History professor Jay Gitlin ’71, who teaches the course “Yale and America,” recalls the sense of dejection that gripped campus in the days following Yale’s infamous 29–29 “loss” to Harvard in 1968. In the last 42 seconds of the game, Harvard scored 16 points, tying the game against a heavily favored Yale squad.
“We were in a foul mood,” he remembers. “These things affected the mood of the campus. When it was a Yale victory, everybody was happy.”
But Gitlin also remembers that the Yale team won a lot more than they do now.
UConn, for example, posed no problem. “We assumed that we’d win more than we’d lose, and the teams that we thought we might lose to were more often than not, Dartmouth or Harvard.”
But even with the football team going 8–2 this season, attendance at their games paled in comparison to the sold-out games of Gitlin’s day. This part of Yale’s culture, it seems, has been lost to history.
Some, though, are not content to let sports slip from the campus consciousness. Ralph Molina ’16 is the president of the Whaling Crew, an organization dedicated to supporting Yale’s sports teams.
“I think the Whaling Crew’s job isn’t done until every single sporting game is sold out,” he says. “We’ll probably never get there, but that’s the goal.”
* * *
In 1914, construction crews finished work on the largest amphitheater built since the Roman Coliseum: the Yale Bowl.
Costing the University $17.7 million, the imposing concrete stadium reflected the athletic dominance of a football team representing a school that had helped invent the sport. But the administration’s efforts came too late: By the time the Bowl was completed, the Bulldogs had already won 26 out of their 27 total national championships.
The 80,000-seat behemoth would never again see the kind of national spotlight it once enjoyed. Since then, attendance has fallen, and renovations to the stadium have reduced its capacity to just over 60,000
Still, attendance didn’t suddenly fall off once Yale stopped winning national titles. According to Joel Alderman ’51, “It was a gradual process.” Alderman, a retired lawyer who now writes about Yale athletics for SportzEdge.com, said Yale was still a top team in his day, and the noticeable decline in attendance came in the late 1980s through the 1990s.
Prior to that, though, sports — and football in particular — remained an important part of campus life. Gitlin emphasized the greater importance that football had in the University’s social culture when he was a student.
“Football was part of the social calendar,” he said. “You went to football games. We dated a lot, and dating often included going to the football game and then to a dance.”
Since then, though, student interest in sports has declined markedly.
Last fall, the Bulldogs celebrated the 100th anniversary of the Yale Bowl with a rare contest against Army. In an extravagant pre-game spectacle, the game ball was delivered by a cadet parachuting out of a helicopter and landing at midfield. That day, the Bulldogs managed an unlikely victory over a highly competitive team.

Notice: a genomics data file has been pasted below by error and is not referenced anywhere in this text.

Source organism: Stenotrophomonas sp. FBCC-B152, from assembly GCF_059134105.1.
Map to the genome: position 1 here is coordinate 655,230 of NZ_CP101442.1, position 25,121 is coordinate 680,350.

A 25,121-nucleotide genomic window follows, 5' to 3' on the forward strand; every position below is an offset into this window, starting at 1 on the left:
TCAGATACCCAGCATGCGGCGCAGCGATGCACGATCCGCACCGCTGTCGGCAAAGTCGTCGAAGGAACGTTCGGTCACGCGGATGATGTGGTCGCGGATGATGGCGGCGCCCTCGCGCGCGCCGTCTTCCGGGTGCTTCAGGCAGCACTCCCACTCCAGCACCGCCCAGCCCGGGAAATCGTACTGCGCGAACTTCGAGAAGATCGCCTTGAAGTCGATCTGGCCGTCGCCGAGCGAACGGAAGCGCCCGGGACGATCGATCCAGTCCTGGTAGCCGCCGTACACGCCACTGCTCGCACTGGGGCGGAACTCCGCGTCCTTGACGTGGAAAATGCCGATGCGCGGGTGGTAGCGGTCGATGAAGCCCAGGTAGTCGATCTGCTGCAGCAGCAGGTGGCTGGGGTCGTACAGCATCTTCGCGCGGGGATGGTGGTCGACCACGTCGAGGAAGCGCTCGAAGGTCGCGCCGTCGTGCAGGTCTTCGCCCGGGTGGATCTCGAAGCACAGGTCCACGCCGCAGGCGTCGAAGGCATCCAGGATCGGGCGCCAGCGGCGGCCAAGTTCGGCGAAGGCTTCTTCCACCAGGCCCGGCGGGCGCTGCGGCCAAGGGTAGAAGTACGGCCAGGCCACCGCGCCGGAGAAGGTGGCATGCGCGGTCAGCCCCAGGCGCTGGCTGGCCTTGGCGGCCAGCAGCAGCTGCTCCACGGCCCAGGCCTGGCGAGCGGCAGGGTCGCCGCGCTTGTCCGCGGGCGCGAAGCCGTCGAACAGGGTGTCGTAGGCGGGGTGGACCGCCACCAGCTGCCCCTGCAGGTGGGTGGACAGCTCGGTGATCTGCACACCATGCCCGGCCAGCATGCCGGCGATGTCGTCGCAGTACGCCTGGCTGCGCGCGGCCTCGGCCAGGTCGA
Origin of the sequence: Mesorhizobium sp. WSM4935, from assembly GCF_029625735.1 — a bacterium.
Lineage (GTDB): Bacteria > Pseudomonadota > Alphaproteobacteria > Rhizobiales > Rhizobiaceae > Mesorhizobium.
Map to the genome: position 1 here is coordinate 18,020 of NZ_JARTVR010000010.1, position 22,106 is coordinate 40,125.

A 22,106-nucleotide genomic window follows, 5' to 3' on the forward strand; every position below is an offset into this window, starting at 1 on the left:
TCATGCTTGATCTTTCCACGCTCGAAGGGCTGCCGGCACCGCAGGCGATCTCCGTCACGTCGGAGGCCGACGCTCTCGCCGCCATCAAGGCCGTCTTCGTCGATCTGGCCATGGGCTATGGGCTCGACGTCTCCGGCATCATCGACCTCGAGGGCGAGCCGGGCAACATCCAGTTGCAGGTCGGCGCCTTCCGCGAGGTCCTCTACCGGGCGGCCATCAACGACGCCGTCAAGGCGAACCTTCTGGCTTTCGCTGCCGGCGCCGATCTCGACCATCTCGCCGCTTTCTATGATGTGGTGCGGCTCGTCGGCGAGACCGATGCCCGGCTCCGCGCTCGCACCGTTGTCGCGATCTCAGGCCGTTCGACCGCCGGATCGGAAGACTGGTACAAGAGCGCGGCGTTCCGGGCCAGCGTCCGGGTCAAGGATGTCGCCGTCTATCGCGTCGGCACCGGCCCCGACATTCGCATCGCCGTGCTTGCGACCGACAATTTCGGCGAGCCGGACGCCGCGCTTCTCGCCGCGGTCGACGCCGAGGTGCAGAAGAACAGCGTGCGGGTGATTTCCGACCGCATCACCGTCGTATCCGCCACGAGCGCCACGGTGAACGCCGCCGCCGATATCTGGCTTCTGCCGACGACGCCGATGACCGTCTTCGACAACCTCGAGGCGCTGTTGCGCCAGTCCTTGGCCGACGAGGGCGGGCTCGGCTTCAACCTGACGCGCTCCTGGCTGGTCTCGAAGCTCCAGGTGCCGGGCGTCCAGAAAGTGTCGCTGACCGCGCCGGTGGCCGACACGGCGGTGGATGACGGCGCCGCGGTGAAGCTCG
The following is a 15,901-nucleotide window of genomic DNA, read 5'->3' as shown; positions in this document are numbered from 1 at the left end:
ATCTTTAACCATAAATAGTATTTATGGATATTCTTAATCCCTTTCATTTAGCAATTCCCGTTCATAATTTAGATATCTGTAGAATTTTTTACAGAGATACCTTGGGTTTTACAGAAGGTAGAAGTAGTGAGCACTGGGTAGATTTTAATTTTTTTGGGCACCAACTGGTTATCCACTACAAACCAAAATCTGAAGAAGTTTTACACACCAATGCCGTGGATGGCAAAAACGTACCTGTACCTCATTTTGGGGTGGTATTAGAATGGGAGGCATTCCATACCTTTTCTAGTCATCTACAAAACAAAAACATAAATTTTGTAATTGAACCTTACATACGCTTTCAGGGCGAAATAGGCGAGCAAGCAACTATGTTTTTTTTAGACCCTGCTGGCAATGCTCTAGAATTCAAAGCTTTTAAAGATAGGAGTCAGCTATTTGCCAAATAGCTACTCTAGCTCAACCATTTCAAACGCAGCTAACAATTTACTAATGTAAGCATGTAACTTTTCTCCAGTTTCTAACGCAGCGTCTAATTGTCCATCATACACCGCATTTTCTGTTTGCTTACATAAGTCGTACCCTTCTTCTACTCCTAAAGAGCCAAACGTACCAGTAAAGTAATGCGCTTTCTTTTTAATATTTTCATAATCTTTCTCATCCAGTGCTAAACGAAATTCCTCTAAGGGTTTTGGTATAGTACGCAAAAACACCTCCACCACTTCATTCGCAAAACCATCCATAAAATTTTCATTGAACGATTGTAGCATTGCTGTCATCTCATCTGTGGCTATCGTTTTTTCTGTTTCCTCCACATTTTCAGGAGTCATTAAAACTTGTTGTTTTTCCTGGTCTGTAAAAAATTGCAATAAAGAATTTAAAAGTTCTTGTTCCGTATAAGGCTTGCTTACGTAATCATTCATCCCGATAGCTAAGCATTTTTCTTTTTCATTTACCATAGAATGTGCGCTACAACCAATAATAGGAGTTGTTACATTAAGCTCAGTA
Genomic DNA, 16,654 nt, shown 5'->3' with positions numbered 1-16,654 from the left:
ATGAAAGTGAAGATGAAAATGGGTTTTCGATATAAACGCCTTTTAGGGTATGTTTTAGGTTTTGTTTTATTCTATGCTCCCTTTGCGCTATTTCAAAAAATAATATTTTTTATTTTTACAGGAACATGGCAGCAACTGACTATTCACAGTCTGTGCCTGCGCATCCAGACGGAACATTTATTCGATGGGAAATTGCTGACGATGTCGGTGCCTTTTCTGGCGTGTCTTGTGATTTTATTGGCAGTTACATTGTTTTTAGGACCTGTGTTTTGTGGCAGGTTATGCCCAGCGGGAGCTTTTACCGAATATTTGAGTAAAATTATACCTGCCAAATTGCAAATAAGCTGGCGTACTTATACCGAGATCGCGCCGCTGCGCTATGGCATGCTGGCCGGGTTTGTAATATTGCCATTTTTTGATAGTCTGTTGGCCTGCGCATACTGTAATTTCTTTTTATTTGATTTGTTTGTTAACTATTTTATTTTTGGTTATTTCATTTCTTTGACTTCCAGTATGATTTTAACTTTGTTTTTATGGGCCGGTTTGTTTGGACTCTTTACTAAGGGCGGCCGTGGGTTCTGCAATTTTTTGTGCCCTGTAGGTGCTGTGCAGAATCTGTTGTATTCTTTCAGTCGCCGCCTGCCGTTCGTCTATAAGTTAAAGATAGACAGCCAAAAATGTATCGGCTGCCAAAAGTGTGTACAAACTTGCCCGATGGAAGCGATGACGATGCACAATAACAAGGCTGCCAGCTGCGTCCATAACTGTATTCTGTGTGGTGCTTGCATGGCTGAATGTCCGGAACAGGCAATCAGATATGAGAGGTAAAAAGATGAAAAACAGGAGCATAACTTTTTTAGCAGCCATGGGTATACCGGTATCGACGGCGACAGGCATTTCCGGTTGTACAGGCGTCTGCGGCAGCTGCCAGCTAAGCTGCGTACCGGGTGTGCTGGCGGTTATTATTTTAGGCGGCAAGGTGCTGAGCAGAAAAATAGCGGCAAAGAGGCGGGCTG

But the Bulldogs’ rousing win came in front of tens of thousands of empty seats. Pat O’Neill, associate director of marketing for Yale athletics, estimates that there were around 1,000 fans in attendance, a figure dwarfed by the crowds of 50 and 60 thousand that Yale games drew during the mid-20th century.
And the Army game offers only one example: 58 percent of survey respondents said they had been to three or fewer sporting events this year.
Alderman thinks this dip in attendance is a symptom of something deeper.
“Sports themselves don’t carry as much meaning to the students,” he said.
* * *
Yale students’ attitudes towards sports have been shaped by social and institutional factors. But according to athletes and administrators alike, the most important determinant in a team’s support remains its win-loss record.
“In my experience being here at Yale, kids are pretty educated when it comes to our sports teams,” O’Neill said. “You can’t fool Yale students. Our teams need to win and they’ll come out.”
But since their heyday early last century, Ivy League sports in general have ceded ground to other, larger institutions.
In 1923, Harvard, Princeton and Yale signed the Three Presidents’ Agreement, affirming that all athletes would be admitted as students and would have to conform to the same academic standards expected of others. This restriction opened the door for schools like Michigan and Ohio State to surpass Yale in athletics by using scholarships to recruit top talent. In 1945, the other Ivies agreed not to offer athletic scholarships either, clearing the way for bigger schools with millions of dollars to spend on their athletic programs.
An Ivy League policy prohibiting postseason play further isolated the league’s teams, preventing them from participating in much-publicized bowl games.
“A lot of the time academia and national [athletics] don’t really work well together,” said Molina.
But some say that certain aspects of Yale itself keep athletics from flourishing on campus. Many remarked on the distance from campus to athletic facilities like the Yale Bowl, Yale Field and Coxe Cage.
Although Caroline Lynch ’17, a member of the women’s tennis team and secretary of the Yale Student-Athlete College Council, said sporting events at Yale are generally well attended. She added that those taking place at the Smilow Field House, as opposed to in Ingalls Rink or Payne Whitney Gymnasium, tend to attract fewer viewers because of the distance from campus.